Loads of houses are up for sale — but middle-class buyers are still shut out – Washington Post

Despite an uptick in homes on the market and weakening home sales across the country, home ownership is out of reach for a growing number of middle-class buyers, according to a recent report from real estate brokerage Redfin.

An analysis of U.S. homes on the market in 2017 and 2018 found that the number of affordable homes for sale has decreased in 86 percent of metro areas (of 49 included in the study), even as the number of homes on the market grew. While buyers normally benefit from better availability in competitive housing markets, it doesn’t help if the majority of available homes are priced for the wealthy.

“For the past few years, home prices have gone up faster than wages,” said Daryl Fairweather, chief economist at Redfin. “That kind of growth really isn’t sustainable. At a certain point, there won’t be enough buyers left for the homes left on the market.”

Home ownership has long been at the heart of the American dream, a means of accumulating wealth and securing financial stability. But ownership rates have fallen dramatically since the financial crisis — coming in at 64. 4 percent in the third quarter of 2018, according to data from the U.S. Census Bureau — a telling sign that the traditional markers of middle-class life are getting tougher and tougher to hang onto.

To estimate affordability, researchers used the median income in each metro area, applied standard interest rates and assumed a 20 percent down payment and a monthly mortgage payment of 30 percent or less of the buyer’s gross income. Even adjusting for 10 percent down payment, just over half of homes on the market were affordable, according to the study.

In Seattle, the share of affordable homes fell 14 percent from 2017 to 2018, leaving only 46 percent of homes within the reach of middle-class families. In San Jose, Calif., the share of affordable homes fell from 26 percent to 14 percent over the same time.

According to the National Association of Realtors, existing home sales in December were down 10.3 percent year over year, the biggest drop since the housing market bottomed in 2011. At the same time, the median home sale price was $223,900, according to Zillow’s home value index.

Current conditions mirror what happened after the housing market collapsed. Prices tumbled and property was abundant, but the only people who could afford to buy were those who hadn’t been crippled by the financial crisis. Years later, a booming economy has yet to restore buying power to middle-class families, as mortgage rates and home prices have climbed. Prices surpassed their pre-crash peak in October 2017. And according to a December report from ATTOM Data Solutions, last quarter was the nation’s worst for home affordability in over a decade.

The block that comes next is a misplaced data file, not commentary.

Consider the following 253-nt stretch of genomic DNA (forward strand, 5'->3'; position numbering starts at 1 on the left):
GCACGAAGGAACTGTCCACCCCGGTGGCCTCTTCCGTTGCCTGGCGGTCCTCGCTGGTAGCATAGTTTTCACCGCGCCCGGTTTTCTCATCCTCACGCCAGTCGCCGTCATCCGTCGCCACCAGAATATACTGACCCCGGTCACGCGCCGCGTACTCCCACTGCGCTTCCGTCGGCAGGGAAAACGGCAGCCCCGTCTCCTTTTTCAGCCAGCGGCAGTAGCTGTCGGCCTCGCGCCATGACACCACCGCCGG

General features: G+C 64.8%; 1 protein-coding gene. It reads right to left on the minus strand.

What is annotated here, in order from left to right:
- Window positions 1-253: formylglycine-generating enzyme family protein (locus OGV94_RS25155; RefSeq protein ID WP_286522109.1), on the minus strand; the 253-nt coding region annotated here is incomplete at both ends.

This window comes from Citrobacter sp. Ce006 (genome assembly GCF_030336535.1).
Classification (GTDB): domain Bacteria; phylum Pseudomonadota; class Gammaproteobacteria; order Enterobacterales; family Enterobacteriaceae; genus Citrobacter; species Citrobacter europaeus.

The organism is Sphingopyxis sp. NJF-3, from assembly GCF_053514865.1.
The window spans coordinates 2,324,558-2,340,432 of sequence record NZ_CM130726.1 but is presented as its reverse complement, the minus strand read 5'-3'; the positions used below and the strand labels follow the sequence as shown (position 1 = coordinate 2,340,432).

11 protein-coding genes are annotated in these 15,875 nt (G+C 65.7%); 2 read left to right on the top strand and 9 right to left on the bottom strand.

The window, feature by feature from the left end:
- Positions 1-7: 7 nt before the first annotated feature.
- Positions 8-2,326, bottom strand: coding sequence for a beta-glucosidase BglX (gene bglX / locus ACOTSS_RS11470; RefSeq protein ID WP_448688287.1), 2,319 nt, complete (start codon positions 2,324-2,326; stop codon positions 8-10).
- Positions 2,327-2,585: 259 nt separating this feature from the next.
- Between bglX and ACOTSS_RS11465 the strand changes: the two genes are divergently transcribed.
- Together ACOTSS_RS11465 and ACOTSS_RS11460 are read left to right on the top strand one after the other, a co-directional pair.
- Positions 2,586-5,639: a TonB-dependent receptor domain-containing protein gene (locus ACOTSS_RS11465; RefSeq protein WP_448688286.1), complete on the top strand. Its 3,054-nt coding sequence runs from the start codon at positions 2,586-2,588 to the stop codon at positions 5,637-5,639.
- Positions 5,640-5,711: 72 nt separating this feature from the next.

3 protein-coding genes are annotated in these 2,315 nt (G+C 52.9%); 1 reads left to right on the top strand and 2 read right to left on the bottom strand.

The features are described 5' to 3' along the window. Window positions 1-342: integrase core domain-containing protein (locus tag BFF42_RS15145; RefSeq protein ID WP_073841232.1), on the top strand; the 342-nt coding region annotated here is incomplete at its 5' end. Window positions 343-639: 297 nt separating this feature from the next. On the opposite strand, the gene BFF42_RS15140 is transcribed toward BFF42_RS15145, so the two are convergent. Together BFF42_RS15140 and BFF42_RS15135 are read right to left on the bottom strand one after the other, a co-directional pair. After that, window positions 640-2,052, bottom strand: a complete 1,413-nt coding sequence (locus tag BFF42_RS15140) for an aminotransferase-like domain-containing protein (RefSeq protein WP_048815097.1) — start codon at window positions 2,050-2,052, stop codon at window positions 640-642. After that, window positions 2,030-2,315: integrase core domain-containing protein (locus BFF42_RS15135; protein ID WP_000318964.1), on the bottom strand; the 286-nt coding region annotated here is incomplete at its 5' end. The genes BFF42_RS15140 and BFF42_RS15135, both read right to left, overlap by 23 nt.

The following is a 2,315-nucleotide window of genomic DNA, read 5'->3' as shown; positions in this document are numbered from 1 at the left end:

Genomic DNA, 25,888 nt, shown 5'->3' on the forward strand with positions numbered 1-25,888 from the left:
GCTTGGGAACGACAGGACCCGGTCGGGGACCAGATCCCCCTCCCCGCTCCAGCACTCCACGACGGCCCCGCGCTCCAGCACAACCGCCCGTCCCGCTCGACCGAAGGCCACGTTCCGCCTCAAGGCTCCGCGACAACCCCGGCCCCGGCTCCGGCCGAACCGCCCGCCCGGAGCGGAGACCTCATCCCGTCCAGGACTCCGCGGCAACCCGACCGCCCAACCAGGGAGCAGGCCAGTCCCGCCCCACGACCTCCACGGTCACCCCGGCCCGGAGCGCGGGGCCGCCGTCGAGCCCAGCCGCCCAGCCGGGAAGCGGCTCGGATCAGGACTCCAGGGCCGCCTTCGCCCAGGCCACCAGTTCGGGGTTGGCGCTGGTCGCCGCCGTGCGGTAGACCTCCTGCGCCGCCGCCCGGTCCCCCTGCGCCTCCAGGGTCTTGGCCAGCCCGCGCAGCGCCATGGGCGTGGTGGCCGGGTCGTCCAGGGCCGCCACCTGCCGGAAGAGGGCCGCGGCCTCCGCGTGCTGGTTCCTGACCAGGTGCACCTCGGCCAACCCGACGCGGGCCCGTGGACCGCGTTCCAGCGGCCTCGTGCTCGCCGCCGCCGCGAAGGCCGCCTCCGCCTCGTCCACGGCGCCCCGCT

In metro areas, part of the issue is a lack of public investment in affordable housing, Fairweather said. The problem is often exacerbated in cities that serve as hubs to major tech companies, where an influx of highly paid workers has ratcheted up prices and cost of living. It’s fueling a flight from the coasts, as increasing numbers of people move inland in search of affordability.

Some states and cities are taking steps to correct this. California’s Gov. Gavin Newsom has an ambitious plan to oversee construction of 3.5 million new housing units by 2025. In November, the Minneapolis City Council signed off on $12 million in affordable housing investments throughout the city. Private companies are even stepping up to the plate — and Microsoft announced it’s offering up $500 million to build and protect affordable housing in Seattle.

The housing market is a cornerstone of  U.S. economic output, accounting for over 12 percent of the country’s GDP in 2017.  With the economy deep into an expansion, there’s been a rise in first-time buyers, but if conditions persist, many may be priced out and forced to rent instead. 

“Now the economy is doing better and more people are looking to buy a home for the first time,” Fairweather said, “but they’ve missed the boat on affordable deals.”

I read this article at: Washington Post

Got Real Estate Questions?   The Caton Team is here to help.

We strive to be more than just Realtors – we are also your home resource. If you have any real estate questions, concerns, need a referral or some guidance – we are here for you. Contact us at your convenience – we are but a call, text or click away!

The Caton Team believes, in order to be successful in the San Fransisco | Peninsula | Bay Area | Silicon Valley Real Estate Market we have to think and act differently. We do this by positioning our clients in the strongest light, representing them with the utmost integrity, while strategically maneuvering through negotiations and contracts. Together we make dreams come true.